One common misconception about the search is that you should apply to as many jobs as possible, but this is definitely not the case. Instead, you want to spend time doing your research, filling out your applications, and only applying for positions you’re actually qualified for and interested in. (Though there are ways to get in the door if you’re only slightly under-qualified, or even a little too over-qualified.)

Note: A big reason it’s better to target your search rather than apply aimlessly is because your application has to get through an ATS first—meaning a robot will read through your materials before a human does. There’s a way to past that stupid bot, but it takes some effort on your end.

And if you’re in a unique position—such as changing careers, returning to work after taking time off to raise kids, or rebounding from being laid-off—know that you’re going to have to take a few extra steps.


7. Prepare for the Interview

If you land an interview, congrats! Now, before you walk into that meeting, you should practice how you’ll answer some common questions. You also want to have in your repertoire a collection of stories you can tell about your past experiences and how you overcame obstacles. And when the interviewer goes to ask you if you have any questions, you’ll want to come prepared with several good ones. Basically, this is your chance to show the hiring manager who you are and why you’d be a great fit for the company.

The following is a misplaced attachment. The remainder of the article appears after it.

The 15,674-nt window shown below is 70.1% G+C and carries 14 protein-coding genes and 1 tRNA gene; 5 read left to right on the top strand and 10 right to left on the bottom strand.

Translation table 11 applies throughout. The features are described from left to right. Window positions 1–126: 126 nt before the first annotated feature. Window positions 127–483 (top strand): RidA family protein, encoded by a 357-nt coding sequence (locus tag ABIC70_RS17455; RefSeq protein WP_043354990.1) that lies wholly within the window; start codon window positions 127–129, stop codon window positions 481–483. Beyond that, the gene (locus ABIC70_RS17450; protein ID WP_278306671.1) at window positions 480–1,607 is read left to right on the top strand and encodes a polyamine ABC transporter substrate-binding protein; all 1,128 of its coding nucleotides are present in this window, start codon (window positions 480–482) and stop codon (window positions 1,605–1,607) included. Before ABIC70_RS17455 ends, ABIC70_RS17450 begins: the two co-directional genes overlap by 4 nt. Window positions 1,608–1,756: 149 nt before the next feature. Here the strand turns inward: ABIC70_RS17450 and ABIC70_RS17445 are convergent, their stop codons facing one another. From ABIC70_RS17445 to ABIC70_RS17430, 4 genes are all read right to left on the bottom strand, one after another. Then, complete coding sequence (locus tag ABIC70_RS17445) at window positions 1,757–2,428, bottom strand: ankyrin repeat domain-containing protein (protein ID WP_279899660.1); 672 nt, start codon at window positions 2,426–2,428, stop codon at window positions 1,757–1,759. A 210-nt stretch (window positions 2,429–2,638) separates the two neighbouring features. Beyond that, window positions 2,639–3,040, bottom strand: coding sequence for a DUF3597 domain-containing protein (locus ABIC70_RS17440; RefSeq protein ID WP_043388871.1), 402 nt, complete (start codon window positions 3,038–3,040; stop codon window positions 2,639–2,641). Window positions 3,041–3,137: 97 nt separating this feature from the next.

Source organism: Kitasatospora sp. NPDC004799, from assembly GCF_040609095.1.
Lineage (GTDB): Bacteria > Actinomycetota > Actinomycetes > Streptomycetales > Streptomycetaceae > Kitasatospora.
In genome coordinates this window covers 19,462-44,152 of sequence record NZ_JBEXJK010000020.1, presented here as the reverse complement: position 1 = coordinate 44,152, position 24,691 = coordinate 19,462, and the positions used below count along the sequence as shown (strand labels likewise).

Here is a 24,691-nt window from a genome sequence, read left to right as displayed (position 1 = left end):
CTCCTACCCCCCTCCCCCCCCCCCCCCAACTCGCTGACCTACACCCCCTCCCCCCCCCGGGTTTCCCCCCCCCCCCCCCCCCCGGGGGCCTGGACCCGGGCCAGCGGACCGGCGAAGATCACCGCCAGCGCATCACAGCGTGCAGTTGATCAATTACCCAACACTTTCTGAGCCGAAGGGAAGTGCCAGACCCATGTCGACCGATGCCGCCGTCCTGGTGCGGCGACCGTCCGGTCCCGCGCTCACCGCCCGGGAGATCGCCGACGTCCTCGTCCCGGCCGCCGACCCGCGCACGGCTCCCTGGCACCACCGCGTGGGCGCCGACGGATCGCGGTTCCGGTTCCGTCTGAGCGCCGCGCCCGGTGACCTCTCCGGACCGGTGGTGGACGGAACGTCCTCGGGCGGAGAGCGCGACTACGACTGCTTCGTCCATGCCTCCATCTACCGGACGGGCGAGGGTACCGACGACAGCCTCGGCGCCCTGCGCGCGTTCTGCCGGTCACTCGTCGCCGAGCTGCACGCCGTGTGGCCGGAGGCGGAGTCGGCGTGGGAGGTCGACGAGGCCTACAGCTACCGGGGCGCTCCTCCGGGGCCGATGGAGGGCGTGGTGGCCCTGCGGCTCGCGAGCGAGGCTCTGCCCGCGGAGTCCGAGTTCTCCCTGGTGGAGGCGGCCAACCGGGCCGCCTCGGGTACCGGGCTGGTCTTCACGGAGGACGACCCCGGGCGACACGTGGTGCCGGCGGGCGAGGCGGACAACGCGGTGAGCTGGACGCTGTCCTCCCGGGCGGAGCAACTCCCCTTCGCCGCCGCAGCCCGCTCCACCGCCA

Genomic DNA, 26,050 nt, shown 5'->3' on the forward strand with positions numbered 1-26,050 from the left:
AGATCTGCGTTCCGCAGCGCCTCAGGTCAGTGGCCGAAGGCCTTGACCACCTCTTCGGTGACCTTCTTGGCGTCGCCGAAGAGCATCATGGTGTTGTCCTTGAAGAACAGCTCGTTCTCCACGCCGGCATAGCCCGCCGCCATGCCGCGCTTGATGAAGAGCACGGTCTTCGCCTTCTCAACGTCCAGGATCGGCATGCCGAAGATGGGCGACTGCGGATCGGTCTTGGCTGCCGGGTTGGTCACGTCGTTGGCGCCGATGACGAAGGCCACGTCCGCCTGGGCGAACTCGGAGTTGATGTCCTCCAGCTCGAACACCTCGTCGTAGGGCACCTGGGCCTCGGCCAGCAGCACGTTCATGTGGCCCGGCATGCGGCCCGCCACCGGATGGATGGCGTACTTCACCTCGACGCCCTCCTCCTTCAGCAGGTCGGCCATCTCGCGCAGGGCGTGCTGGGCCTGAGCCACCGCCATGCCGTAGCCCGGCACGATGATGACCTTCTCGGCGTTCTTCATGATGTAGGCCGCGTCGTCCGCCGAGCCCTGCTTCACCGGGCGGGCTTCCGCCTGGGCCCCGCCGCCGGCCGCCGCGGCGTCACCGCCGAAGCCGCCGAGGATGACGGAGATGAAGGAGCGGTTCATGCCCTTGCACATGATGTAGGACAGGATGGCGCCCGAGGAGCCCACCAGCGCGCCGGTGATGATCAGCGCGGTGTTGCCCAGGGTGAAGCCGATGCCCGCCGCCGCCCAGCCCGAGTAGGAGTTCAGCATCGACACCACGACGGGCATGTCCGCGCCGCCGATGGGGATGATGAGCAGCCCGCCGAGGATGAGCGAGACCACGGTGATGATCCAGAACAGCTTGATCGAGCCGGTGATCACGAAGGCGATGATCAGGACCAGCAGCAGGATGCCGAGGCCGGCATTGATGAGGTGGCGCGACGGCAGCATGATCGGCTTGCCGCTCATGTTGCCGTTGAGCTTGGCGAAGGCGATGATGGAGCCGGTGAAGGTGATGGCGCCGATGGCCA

When that’s over, you’re down to the final steps. Such as sending a thank you note. No, really, those few lines could make all the difference. And if you still haven’t heard back after two or three weeks, try following up with the hiring manager to show you’re still interested in the position.


8. Remember That This Process Takes Time

You’ll probably start your search super-excited to get started. Then it’ll drag on and on—and you’ll find excuses to quit. Don’t!

This is a long process—especially if you know exactly what you want (which is good!). Your application has to get the attention of busy recruiters, hiring managers, and yes, some robots. Trust me, I know it’s exhausting. But the more effort you put in, the greater your chances of getting that interview.

My advice to you? Keep your head up, and remember that it’s not a race—nothing worthwhile happens overnight. And on the days when you really feel like throwing in the towel, do. Not forever, but for that night. You’re working hard and you deserve a break. So put your feet up, put Netflix on, and treat yourself to a relaxing evening. The listings will all still be there in the morning.